Care coordination helps patient manage disease
When she was nine years old, Mistelle Huskey experienced a near-fatal diabetic coma.
“The physician who saw me during my coma was diabetic and had a son who had experienced a diabetic coma, so he recognized it for what it was,” Mistelle remembers. At the time, she had a 50/50 chance of surviving.
Not only did she live, she grew up and now has a family of her own.
But the road to survival hasn’t been easy. Her appetite is almost nonexistent and she has developed diabetes-related conditions, including heart disease and failing kidneys. Constant trips to the hospital to control her blood sugar and related complications meant that she could be away from her family for as many as 12 days at a time and have as many as 14 hospital admissions in one year.
This challenging pattern continued until Mistelle was connected with the Care Coordination Team at Mason General Hospital & Family of Clinics (MGH&FC). The team thought her health and quality of life could improve with a continuous glucose monitoring (CGM) system.
“I have struggled with diabetes for many years, spending precious time away from my husband and two children,” Mistelle said. “Prior to having the CGM, I was checking my blood sugars seven to 12 times a day and still not able to keep them within a normal range. My highs were too high and my lows were too low. I now wear the CGM all the time, which has an alarm to alert me when I am heading into the danger zones.”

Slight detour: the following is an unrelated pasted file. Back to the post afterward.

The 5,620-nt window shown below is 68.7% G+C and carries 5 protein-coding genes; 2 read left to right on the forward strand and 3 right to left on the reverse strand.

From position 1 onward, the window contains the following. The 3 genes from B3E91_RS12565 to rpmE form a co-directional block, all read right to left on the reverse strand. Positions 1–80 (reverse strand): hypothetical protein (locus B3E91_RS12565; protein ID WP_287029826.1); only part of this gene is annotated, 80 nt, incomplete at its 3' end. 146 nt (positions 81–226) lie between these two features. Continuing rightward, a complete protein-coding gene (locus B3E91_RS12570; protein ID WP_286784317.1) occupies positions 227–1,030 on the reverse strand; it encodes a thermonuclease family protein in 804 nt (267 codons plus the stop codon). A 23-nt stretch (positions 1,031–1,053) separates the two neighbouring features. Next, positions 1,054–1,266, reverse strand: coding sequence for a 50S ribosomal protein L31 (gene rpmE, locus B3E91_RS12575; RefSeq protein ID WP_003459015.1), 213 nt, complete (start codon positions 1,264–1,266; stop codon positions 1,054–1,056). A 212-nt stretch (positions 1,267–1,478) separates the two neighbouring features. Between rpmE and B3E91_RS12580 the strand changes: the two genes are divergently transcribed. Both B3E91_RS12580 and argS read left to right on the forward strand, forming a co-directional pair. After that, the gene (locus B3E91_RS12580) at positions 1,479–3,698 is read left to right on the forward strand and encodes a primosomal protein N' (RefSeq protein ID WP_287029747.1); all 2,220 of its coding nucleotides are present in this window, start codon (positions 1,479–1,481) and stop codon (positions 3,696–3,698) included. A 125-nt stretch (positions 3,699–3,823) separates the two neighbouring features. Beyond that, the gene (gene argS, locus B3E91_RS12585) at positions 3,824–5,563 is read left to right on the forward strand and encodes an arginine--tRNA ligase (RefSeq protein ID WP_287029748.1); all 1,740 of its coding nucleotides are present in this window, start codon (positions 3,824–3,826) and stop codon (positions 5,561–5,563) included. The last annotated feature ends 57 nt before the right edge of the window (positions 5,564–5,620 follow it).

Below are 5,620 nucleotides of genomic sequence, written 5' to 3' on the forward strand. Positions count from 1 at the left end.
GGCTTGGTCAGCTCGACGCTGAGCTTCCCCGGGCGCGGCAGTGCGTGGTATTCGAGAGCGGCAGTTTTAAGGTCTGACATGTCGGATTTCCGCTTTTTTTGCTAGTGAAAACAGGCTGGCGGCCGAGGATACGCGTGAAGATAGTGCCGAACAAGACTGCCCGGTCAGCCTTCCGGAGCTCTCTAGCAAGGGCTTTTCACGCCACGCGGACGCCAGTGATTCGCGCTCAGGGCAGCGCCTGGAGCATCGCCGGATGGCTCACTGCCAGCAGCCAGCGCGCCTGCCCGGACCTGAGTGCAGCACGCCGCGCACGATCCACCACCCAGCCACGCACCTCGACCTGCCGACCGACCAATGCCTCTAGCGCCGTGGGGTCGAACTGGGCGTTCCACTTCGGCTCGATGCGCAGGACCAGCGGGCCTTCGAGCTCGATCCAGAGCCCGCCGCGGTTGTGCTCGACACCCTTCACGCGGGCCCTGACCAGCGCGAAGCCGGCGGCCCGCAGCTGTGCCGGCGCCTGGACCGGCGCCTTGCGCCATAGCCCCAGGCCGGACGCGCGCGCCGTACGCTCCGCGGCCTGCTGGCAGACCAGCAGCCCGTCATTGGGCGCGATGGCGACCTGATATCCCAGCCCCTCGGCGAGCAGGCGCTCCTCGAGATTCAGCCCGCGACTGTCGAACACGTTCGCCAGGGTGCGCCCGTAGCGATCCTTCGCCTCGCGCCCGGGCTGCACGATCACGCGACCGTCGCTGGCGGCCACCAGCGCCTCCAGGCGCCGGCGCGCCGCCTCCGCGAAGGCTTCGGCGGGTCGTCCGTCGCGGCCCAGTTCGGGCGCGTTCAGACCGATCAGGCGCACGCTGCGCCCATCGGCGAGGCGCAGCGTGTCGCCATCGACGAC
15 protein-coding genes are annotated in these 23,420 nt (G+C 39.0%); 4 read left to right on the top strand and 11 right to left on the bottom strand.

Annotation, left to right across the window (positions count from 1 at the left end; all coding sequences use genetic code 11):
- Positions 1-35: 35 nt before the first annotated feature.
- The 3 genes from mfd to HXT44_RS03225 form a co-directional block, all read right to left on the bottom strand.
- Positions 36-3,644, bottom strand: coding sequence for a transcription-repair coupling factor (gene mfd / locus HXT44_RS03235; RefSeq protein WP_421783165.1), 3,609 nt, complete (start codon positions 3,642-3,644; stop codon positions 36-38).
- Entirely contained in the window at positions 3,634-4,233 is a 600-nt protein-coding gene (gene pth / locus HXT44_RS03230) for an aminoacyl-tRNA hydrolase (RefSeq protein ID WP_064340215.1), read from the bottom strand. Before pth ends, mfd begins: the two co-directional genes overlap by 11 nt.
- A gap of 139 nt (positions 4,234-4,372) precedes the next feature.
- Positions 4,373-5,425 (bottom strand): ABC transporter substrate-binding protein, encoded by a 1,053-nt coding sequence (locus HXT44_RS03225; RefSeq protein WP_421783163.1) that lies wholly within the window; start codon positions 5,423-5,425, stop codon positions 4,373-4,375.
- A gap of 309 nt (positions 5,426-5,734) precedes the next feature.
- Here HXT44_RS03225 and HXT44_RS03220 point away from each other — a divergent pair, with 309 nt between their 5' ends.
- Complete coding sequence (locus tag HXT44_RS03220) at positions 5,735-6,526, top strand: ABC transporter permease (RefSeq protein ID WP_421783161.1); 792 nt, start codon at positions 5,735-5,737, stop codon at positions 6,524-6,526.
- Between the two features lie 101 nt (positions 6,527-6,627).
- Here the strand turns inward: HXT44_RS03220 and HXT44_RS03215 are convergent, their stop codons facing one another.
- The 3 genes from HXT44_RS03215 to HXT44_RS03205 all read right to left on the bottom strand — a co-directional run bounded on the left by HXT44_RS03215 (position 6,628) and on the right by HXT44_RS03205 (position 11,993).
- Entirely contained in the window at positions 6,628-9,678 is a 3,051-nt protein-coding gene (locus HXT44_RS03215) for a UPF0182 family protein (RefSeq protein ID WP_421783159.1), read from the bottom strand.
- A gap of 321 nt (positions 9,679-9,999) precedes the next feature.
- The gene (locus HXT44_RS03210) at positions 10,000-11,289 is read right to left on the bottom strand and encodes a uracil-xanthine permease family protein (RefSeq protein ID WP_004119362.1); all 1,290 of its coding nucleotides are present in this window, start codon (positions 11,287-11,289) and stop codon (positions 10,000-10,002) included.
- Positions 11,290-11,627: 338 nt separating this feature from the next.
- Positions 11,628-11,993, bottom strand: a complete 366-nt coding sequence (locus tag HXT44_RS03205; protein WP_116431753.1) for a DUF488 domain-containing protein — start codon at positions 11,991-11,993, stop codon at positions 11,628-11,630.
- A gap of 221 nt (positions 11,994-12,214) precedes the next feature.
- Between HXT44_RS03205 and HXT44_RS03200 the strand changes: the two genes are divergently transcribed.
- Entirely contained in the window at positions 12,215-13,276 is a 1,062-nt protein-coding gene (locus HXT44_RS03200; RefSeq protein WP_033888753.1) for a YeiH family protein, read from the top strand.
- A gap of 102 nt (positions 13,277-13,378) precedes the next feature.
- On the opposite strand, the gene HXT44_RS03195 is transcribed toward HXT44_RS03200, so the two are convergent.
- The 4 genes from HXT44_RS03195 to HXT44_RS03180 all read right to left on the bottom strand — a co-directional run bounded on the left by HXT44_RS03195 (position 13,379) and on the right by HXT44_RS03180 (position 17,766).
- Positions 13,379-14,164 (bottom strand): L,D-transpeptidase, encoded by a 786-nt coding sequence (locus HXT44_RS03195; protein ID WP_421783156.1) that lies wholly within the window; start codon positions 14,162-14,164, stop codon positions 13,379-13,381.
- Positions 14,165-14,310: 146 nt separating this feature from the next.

Care Coordination Services at MGH&FC include diabetes wellness educators, clinic and hospital care coordinators, dietitians and discharge planners. CCS connects patients with services based on their individual needs such as rehabilitation services, home health, obtaining medical equipment and assisting with referrals to community services such as the Area Agency on Aging (AAA) and Community Options Program Entry System (COPES).
Life is still a rough road for Mistelle, but she’s making the best of every day.
“She’s able to take care of her highs and lows at home, before becoming critical,” said Sue Barwick, R.N., C.D.E, program director of MGH&FC’s Diabetes Education. “Now she has a presence in her family and home life that she didn’t have before because she was in the hospital so often. This is extremely important for them all.”
Healthier Washington Linkages
Healthier Washington’s objective is to achieve the Triple Aim of better health, better care and lower costs. Mason General Hospital & Family of Clinics shared this story about the impact its Care Coordination Services has with clients. Mistelle’s story exemplifies how the right investments and innovations will lower costs as fewer people suffer from preventable illness. When we reduce the toll of illness on individuals, it benefits our workforce, schools, and communities.